# Go Recursion

In this tutorial, you'll learn about recursion in Go programming with the help of examples.

In computer programming, a recursive function calls itself. For example,

``````func recurse() {
… …
… …
recurse()
}``````

Here, the `recurse()` function includes the function call within its body. Hence, it is a Go recursive function and this technique is called recursion.

Before you learn about recursion, make sure to know Go Functions.

## Example: Recursion in Golang

``````package main
import "fmt"

func countDown(number int) {

// display the number
fmt.Println(number)

// recursive call by decreasing number
countDown(number - 1)

}

func main() {
countDown(3)
}``````

Output

```Countdown Starts:
3
2
1
0
-1
…
…```

In the above example, we have created a function named `countDown()`. Note that we have added the function call inside the function.

``countDown(number - 1)``

Here, this is a recursive function call and we are decreasing the value of number in each call.

However, this function will be executed infinitely because we have added the function call directly within the function

To avoid infinite recursion, we use conditional statements and only call the function if the condition is met.

### Recursive Function with conditional statement

In this example, we will use an `if...else` statement to prevent the infinite recursion.

``````// Program to end the recursive function using if…else

package main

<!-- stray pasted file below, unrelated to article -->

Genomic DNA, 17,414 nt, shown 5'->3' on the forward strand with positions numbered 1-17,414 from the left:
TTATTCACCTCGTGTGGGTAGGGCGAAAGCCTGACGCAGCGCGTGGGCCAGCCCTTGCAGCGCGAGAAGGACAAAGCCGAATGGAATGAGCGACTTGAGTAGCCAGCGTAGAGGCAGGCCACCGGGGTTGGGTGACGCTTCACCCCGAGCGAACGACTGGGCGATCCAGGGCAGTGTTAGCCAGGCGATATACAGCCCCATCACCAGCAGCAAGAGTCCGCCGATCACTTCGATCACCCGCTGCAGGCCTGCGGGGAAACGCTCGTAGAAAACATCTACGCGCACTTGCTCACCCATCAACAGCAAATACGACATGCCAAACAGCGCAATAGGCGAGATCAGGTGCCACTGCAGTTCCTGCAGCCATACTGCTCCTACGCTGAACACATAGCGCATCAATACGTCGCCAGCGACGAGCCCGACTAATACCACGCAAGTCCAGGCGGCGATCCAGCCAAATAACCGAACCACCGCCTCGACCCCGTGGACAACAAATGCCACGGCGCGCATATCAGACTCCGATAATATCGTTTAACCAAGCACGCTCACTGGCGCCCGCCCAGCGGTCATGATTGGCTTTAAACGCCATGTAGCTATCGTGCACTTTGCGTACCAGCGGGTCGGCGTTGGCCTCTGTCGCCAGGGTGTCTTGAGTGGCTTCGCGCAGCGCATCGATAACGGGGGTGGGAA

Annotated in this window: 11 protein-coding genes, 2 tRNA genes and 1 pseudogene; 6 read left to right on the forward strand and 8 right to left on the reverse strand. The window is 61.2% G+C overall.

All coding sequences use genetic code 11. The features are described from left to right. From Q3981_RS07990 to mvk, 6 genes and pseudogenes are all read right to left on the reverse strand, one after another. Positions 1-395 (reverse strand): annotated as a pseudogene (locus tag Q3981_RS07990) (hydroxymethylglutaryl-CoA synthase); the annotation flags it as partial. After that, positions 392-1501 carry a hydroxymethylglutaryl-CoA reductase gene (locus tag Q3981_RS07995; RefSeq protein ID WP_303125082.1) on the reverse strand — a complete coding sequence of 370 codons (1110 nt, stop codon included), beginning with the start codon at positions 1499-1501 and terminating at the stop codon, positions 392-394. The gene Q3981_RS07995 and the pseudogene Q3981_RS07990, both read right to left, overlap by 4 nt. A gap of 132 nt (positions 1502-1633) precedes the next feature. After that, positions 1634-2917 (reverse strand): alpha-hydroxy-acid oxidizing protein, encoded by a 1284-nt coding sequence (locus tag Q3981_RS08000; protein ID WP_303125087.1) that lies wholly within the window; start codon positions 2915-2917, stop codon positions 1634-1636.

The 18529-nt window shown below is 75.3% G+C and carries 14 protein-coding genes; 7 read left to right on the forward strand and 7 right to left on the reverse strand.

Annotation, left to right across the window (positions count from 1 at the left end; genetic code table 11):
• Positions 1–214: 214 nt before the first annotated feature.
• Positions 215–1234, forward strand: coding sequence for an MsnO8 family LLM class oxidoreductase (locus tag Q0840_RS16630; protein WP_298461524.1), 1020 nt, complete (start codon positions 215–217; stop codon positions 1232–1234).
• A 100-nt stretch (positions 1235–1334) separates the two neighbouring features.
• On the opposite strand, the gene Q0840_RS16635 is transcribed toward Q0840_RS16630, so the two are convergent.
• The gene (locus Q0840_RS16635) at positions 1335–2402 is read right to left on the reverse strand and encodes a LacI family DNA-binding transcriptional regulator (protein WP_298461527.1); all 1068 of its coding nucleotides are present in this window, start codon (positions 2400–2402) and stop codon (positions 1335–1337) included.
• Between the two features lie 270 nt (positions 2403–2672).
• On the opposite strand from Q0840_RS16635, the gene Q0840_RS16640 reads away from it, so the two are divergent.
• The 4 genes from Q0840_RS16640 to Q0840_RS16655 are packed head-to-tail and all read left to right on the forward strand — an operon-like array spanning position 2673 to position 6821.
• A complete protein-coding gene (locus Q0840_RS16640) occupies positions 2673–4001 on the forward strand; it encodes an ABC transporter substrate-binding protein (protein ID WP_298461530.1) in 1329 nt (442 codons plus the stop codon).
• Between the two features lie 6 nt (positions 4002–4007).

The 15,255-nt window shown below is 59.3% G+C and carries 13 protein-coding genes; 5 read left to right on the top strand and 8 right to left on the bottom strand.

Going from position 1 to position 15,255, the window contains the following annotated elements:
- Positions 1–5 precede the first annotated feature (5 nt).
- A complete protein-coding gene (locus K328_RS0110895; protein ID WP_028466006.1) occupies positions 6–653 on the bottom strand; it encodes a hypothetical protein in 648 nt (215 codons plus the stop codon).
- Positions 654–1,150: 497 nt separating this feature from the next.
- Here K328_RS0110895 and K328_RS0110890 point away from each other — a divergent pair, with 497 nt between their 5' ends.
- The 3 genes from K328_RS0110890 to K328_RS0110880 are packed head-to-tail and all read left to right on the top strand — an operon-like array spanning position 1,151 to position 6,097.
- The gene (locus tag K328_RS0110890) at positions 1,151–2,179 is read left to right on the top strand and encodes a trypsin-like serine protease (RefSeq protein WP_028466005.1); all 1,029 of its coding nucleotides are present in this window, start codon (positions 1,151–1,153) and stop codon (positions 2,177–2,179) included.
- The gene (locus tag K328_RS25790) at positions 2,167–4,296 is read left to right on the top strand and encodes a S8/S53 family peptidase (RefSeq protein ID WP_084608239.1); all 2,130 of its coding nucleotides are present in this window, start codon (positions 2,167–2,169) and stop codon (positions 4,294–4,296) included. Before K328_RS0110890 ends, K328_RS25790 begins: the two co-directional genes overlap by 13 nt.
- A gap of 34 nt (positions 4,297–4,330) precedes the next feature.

import "fmt"

func countDown(number int) {

if number > 0 {
fmt.Println(number)

// recursive call
countDown(number - 1)
} else {
// ends the recursive function
fmt.Println("Countdown Stops")
}

}

func main() {
countDown(3)
}``````

Output

```Countdown Starts
3
Countdown Starts
2
Countdown Starts
1
Countdown Starts
Countdown Stops```

In the above example, we have added the recursive call inside the `if` statement.

``````if number > 0 {
fmt.Println(number)

// recursive call
countDown(number - 1)
}``````

Here, we are calling the function only if the number is greater than 0.

If the number is not greater than 0, the recursion ends. This is called the stopping condition.

Working of the program

number > 0 Print Recursive Call
`true` 3 `countDown(2)`
`true` 2 `countDown(1)`
`true` 1 `countDown(0)`
`false` Countdown stops function execution stops

## Example: Go program to calculate the sum of positive numbers

``````package main
import "fmt"

func sum(number int) int {

// condition to break recursion
if number == 0 {
return 0
} else {
return number + sum(number-1)
}
}

func main() {
var num = 50

// function call
var result = sum(num)

fmt.Println("Sum:", result)
}``````

Output

`Sum: 1275`

In the above example, we have created a recursive function named `sum()` that calls itself if the value of number is not equal to 0.

``return number + sum(number - 1)``

In each iteration, we are calling the function by decreasing the value of number by 1.

Here's how the program works:

• In first call, the value of number is 50 which is not equal to 0. So, the else block is executed which returns `50 + sum(49)`.
• Again, 49 is not equal to 0, so `return 49 + sum(48)` is executed.
• This process continues until number becomes 0. When number is 0, `return 0` is executed and it is added to the other values.
• Hence, finally, 50 + 49 + 48 + ...... + 0 is computed and returned to the `main()` function.

## Factorial of a number using Go Recursion

``````package main
import "fmt"

func factorial (num int) int {

// condition to break recursion
if num == 0 {
return 1
} else {
// condition for recursion call
return num * factorial (num-1)
}
}

func main() {
var number = 3

// function call
var result = factorial (number)

fmt.Println("The factorial of 3 is", result)
}``````

Output

`The factorial of 3 is 6`

In the above example, we have created a recursive function named `factorial()` that calls itself if the value of num is not equal to 0.

``return num * factorial(num - 1)``

In each call, we are decreasing the value of num by 1.

Here's how the program works: